Wednesday, March 18, 2015

Learning to Write

(Reclaimed from Bubblews, where it appeared on June 5, 2014. Thanks to Realityspeaks for suggesting this topic:www.bubblews.com/news/3649884-did-your-teachers-like-your-handwriting-when-you-were-in-school . Thanks to Gurtop at Morguefile for the image: http://mrg.bz/LUlwUC . You can tell it's not mine because we used only English at my primary school.)



In 1971, after two relatives who lived in the same house in Florida had different major surgical operations, my mother decided to pack up her children and go to Florida for the winter. Although we were there for several months, Florida didn't really require visitors' children to go to school, especially when the visitors thought it might be more educational for the visitors' children to spend lots of time with their post-op grandmothers.

This was the grandmother who had been declared dead in 1935, but had been very active in jobs and adventures and even 1960s movements as long as she had one good leg. She still had quite a lot of energy left. What she needed was an outlet...like giving her granddaughter the kind of education a young lady would have needed in, perhaps, 1921. She still had little white dresses with frills on them that my mother and aunt had worn, but not worn out, when they were in primary school in the 1930s, and during the next year, when she lived with us, I wore them. She thought a six-year-old girl ought to be at least basting, hemming, and sewing on buttons to help her mother make clothes at home. Reading? Why not the best Book of all, the Bible? She would call up her friends and have me read the Bible to them on the phone. We didn't do much math because Grandmother didn't like math either. But how ridiculous that my school hadn't started us writing cursive yet. Schools had deteriorated in these degenerate days but surely the teachers would be impressed when I came back from Florida writing nice, neat cursive script just like Mother. 

In fact Mother's cursive writing models looked a lot like the ones on the walls of my second grade classroom. However, when I got back to school my first grade teacher was not impressed at all. In her opinion what "gifted" children most needed to learn was to sit back and wait for everyone else to catch up. No encouragement to do anything ahead of my official grade level would ever come from her. (I didn't like her. I didn't like school.)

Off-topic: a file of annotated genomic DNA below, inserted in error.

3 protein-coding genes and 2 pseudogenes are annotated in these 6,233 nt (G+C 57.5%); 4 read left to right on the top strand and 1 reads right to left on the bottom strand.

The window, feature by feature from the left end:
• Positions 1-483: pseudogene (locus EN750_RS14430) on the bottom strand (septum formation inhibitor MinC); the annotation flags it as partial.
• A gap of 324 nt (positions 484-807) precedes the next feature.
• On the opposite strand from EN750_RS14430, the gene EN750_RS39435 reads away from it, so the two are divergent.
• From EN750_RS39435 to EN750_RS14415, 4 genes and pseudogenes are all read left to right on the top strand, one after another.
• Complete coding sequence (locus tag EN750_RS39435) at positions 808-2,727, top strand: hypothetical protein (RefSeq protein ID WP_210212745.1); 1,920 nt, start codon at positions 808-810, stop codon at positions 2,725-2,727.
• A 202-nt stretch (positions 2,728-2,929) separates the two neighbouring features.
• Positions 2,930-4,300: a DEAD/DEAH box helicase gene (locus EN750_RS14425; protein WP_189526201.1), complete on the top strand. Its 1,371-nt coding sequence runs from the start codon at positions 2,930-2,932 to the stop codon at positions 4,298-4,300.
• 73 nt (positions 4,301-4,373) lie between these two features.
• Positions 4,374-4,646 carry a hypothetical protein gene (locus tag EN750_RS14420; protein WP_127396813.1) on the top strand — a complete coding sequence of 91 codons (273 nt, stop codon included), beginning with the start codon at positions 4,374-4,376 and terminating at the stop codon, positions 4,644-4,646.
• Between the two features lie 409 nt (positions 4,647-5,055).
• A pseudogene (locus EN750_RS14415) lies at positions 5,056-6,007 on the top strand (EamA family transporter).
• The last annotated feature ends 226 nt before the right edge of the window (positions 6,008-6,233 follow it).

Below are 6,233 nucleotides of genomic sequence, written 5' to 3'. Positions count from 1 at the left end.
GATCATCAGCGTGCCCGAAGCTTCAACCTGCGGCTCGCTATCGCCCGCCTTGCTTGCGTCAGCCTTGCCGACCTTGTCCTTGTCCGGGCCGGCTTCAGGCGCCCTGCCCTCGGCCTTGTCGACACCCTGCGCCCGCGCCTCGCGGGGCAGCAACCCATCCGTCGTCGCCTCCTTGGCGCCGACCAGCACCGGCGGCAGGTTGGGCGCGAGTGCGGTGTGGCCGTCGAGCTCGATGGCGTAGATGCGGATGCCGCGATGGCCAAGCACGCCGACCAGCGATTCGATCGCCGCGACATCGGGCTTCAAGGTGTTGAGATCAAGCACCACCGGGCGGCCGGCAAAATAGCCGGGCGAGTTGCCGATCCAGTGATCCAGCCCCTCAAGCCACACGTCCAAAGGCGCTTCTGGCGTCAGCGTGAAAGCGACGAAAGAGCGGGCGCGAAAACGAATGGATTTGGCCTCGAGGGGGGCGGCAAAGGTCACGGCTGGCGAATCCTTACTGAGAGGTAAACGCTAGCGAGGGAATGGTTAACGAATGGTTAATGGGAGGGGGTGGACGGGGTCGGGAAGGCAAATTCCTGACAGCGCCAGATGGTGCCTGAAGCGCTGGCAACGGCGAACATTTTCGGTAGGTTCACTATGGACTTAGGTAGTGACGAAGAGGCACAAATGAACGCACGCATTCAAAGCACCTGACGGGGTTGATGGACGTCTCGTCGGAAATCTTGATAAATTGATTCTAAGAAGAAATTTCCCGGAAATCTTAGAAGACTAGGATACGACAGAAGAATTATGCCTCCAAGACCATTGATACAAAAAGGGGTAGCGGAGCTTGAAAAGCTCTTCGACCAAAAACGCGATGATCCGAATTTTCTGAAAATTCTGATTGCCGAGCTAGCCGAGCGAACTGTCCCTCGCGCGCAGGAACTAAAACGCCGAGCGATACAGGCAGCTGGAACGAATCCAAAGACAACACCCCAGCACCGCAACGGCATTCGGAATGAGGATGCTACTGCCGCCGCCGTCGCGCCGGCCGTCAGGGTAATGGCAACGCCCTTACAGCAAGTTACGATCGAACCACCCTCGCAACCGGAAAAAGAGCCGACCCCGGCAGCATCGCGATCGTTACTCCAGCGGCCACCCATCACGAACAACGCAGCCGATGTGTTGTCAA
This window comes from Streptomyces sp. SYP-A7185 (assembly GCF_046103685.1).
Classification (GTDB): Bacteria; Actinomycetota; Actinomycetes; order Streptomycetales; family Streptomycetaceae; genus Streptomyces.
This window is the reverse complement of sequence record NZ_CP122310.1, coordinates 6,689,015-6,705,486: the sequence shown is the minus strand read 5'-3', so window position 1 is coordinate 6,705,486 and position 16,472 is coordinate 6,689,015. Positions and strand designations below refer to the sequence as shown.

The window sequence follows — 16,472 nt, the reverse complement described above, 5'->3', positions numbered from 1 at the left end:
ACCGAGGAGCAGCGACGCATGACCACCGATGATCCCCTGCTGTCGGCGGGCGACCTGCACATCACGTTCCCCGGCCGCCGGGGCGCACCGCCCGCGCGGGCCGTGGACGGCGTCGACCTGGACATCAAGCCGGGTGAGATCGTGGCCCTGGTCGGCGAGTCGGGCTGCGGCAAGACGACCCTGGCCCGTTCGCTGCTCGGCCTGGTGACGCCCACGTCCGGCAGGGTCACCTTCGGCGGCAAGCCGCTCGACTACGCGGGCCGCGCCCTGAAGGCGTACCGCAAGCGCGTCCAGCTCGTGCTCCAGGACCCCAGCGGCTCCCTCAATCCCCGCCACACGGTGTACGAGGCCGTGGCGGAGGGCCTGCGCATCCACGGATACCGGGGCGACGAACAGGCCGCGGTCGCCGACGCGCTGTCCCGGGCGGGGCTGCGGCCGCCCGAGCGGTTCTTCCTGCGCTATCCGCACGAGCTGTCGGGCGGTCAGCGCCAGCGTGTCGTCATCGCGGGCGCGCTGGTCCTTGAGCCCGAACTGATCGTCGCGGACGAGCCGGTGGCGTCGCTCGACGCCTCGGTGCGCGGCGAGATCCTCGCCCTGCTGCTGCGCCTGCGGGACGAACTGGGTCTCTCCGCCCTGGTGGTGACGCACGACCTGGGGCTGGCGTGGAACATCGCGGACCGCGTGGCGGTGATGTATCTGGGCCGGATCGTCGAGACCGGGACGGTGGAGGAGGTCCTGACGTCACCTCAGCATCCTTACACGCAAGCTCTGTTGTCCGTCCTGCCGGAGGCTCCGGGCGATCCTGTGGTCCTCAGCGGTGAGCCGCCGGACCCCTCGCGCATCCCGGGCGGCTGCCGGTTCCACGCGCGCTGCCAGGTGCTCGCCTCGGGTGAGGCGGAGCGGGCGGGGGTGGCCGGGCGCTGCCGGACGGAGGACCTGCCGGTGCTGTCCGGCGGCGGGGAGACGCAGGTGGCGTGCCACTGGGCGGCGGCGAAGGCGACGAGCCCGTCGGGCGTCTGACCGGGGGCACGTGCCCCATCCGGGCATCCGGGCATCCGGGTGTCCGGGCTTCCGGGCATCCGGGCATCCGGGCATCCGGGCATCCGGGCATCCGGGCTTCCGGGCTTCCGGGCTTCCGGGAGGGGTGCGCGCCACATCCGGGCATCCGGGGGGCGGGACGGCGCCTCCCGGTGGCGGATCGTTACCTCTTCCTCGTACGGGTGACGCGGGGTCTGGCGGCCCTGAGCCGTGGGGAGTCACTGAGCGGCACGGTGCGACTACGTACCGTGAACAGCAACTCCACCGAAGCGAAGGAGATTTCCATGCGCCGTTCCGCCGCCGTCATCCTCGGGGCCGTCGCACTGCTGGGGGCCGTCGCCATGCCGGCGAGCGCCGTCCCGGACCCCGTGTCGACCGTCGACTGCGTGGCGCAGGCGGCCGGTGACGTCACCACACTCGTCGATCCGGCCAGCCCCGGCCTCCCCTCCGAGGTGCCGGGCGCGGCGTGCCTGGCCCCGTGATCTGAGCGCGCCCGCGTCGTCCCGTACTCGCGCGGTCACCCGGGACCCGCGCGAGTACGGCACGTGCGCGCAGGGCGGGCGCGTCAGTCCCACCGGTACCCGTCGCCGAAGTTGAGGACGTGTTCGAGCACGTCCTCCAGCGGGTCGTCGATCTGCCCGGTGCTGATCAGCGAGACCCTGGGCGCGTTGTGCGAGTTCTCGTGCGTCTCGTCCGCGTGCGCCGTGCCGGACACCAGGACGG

In second grade we were finally allowed to write cursive...but only during the second term and only after everybody had spent at least one day making each letter, first lower-case and then upper-case, exactly the way "Mrs. Ratfink" did. Writing letters Mrs. Ratfink hadn't taught us how to write was wrong. The way Mother wrote was wrong. I needed to re-learn everything, even the way I wrote a lower-case "e." You might have been thinking that there is no controversy about the way to write a lower-case cursive "e." You might have been wrong. According to Mrs. Ratfink, Mother hadn't taught me to put a long enough flourish on the end, and this made my lower-case e's all wrong. Barely even readable.

The best part of that endless school year was getting to spend three weeks in quarantine with mumps. I hated Mrs. Ratfink. And her school. And the fuss Grandmother made about my not being allowed to skip straight into grade three. By comparison with those things I positively liked mumps.

During the rest of my elementary school years I made a special study of the way my various teachers wrote. I became a handwriting imitator. After elementary school I've hardly ever written anything in cursive...though in high school I dabbled in calligraphy. 

Mrs. Ratfink left our school a few years later, on maternity leave, and never came back. I was glad my brother didn't have to put up with her stupidity and hoped she'd found a job better suited to her intelligence, such as dishwashing. Only recently I heard that she'd been hired as a teacher, kept until she achieved tenure, and finally retired with honors, at a school even smaller and poorer than ours...and as far as I'm concerned this fully explains why that school consistently fails to overachieve in any way comparable to ours.
As John Holt observed, the micromanaging "any way I haven't taught you is wrong" sort of personality might be acceptable for tap dance instructors, or perhaps prison guards, but it does not belong in any school where it might come into contact with children.